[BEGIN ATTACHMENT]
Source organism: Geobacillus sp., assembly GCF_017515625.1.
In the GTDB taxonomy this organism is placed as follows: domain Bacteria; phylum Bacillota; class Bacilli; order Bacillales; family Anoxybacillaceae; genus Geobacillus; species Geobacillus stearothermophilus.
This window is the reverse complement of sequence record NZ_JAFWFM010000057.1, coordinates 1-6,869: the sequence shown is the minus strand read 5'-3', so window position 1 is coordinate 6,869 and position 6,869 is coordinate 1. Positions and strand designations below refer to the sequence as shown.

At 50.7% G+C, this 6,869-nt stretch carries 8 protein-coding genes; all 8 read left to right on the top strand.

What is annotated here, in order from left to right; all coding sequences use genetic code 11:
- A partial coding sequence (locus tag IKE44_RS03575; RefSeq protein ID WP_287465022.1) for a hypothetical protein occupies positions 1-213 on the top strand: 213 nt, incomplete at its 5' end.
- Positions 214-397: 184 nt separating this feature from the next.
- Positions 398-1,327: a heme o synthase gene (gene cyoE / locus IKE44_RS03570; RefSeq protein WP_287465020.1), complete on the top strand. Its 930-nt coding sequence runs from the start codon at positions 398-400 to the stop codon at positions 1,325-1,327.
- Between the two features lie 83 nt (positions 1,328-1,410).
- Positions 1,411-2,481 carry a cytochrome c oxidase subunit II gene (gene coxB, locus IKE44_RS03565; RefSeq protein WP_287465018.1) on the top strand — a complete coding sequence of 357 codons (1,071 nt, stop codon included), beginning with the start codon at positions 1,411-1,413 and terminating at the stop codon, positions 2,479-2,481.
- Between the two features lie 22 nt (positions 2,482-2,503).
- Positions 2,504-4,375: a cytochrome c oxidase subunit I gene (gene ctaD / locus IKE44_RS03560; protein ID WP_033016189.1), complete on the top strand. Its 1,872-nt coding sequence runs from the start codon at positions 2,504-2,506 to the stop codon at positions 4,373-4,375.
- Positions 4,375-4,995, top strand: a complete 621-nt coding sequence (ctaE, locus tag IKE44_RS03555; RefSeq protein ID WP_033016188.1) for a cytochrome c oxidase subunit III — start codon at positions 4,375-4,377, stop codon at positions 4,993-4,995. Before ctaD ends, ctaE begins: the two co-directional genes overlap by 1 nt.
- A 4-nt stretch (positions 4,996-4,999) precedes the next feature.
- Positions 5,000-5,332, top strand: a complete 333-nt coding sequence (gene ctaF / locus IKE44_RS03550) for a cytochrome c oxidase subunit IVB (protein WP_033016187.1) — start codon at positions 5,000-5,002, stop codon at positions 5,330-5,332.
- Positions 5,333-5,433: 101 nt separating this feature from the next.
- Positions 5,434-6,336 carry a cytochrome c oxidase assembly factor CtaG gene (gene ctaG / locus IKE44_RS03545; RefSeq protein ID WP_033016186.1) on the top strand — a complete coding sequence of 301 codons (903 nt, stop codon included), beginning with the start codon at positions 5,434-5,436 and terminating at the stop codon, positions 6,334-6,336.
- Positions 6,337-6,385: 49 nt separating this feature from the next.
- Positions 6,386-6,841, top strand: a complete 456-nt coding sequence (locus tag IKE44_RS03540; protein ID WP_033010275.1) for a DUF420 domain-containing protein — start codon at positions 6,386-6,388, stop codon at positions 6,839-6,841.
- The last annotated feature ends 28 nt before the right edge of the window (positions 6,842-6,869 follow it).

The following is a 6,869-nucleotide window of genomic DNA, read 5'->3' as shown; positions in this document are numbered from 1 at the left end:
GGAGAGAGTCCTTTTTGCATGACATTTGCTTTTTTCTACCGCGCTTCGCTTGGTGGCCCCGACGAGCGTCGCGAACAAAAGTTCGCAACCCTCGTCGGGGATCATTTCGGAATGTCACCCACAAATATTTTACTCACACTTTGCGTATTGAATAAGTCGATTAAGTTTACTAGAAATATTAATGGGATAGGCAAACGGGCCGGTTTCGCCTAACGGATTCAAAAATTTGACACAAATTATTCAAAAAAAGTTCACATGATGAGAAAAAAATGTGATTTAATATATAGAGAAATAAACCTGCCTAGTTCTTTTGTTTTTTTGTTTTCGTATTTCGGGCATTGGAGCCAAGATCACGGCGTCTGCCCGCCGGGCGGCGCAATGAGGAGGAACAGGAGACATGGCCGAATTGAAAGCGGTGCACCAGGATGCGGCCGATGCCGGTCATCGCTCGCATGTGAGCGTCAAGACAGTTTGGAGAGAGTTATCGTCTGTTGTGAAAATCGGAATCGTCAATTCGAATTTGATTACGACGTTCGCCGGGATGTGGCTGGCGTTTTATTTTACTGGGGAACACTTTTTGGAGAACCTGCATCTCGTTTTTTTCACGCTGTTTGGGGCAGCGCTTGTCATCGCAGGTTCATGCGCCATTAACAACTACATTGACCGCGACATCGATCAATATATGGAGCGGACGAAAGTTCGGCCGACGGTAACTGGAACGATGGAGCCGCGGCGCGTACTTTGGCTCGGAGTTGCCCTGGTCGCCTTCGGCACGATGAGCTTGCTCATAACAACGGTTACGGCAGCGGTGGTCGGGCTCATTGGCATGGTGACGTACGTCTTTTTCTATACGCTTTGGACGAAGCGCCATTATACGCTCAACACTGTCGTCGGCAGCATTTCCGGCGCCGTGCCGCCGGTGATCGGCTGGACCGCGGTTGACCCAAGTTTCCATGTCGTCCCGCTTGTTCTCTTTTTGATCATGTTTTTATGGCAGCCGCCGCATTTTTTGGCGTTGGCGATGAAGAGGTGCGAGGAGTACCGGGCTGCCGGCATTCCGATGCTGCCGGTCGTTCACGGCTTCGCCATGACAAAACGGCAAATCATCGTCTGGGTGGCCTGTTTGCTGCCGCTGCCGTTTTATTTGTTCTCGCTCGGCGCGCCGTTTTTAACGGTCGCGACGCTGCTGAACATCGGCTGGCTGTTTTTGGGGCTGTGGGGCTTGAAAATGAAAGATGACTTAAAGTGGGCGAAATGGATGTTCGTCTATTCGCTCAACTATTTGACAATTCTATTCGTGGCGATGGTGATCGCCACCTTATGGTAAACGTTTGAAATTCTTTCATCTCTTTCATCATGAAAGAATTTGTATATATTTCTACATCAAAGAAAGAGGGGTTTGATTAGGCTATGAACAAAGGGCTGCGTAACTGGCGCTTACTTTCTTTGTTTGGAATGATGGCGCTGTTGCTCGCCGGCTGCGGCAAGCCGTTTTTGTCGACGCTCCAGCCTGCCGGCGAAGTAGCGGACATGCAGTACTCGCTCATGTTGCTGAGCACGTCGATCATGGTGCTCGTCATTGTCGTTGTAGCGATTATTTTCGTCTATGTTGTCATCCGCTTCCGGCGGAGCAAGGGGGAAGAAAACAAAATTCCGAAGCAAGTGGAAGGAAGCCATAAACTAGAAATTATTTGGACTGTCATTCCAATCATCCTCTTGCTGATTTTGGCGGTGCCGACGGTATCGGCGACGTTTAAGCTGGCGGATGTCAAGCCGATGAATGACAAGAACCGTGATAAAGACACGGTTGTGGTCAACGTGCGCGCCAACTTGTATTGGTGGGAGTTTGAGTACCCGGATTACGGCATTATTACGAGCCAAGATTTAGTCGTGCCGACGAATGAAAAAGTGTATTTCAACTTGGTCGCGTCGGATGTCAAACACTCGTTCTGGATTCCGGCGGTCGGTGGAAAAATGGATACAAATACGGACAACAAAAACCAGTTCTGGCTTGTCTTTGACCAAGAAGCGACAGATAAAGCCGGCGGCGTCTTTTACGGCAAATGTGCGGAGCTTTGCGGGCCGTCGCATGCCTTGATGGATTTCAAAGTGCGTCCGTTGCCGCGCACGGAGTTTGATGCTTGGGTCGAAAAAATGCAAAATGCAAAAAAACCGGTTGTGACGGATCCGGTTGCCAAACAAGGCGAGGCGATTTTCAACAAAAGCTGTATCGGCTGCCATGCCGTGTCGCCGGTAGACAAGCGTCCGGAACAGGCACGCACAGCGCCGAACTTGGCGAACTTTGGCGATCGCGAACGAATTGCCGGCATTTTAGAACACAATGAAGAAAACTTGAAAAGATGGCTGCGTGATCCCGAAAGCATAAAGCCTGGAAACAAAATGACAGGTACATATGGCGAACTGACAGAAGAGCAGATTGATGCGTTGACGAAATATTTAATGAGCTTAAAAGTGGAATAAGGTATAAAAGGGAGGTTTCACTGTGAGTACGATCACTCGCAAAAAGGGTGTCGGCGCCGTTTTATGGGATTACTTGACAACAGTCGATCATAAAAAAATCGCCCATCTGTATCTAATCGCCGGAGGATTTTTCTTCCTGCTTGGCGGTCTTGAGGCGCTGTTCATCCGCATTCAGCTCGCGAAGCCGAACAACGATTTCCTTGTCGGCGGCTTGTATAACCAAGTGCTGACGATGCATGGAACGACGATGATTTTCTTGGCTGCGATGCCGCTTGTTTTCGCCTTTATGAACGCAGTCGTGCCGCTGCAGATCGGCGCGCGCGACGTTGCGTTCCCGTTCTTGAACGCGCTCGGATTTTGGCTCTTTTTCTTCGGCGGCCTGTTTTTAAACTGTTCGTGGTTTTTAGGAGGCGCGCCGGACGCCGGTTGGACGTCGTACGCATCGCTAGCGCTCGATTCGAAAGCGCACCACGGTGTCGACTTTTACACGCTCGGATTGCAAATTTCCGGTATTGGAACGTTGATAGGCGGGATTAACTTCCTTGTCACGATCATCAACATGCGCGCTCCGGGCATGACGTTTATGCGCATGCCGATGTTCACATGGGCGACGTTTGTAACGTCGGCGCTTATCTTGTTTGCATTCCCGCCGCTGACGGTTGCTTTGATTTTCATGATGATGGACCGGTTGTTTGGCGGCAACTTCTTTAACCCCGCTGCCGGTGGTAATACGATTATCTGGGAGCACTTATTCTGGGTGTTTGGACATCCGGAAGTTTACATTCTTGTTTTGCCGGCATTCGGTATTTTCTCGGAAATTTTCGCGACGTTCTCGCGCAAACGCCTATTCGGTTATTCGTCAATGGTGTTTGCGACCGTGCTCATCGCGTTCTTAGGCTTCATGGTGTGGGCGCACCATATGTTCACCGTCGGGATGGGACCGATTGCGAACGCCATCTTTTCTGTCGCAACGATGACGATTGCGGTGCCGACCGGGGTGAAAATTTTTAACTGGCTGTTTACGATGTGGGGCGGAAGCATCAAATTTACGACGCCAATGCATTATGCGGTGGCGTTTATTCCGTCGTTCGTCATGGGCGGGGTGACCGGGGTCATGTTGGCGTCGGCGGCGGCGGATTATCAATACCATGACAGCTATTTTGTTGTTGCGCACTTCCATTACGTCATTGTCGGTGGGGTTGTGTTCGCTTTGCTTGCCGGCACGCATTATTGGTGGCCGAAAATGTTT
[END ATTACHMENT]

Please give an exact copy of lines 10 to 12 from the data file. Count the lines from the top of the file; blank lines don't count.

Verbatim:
- Positions 1,411-2,481 carry a cytochrome c oxidase subunit II gene (gene coxB, locus IKE44_RS03565; RefSeq protein WP_287465018.1) on the top strand — a complete coding sequence of 357 codons (1,071 nt, stop codon included), beginning with the start codon at positions 1,411-1,413 and terminating at the stop codon, positions 2,479-2,481.
- Between the two features lie 22 nt (positions 2,482-2,503).
- Positions 2,504-4,375: a cytochrome c oxidase subunit I gene (gene ctaD / locus IKE44_RS03560; protein ID WP_033016189.1), complete on the top strand. Its 1,872-nt coding sequence runs from the start codon at positions 2,504-2,506 to the stop codon at positions 4,373-4,375.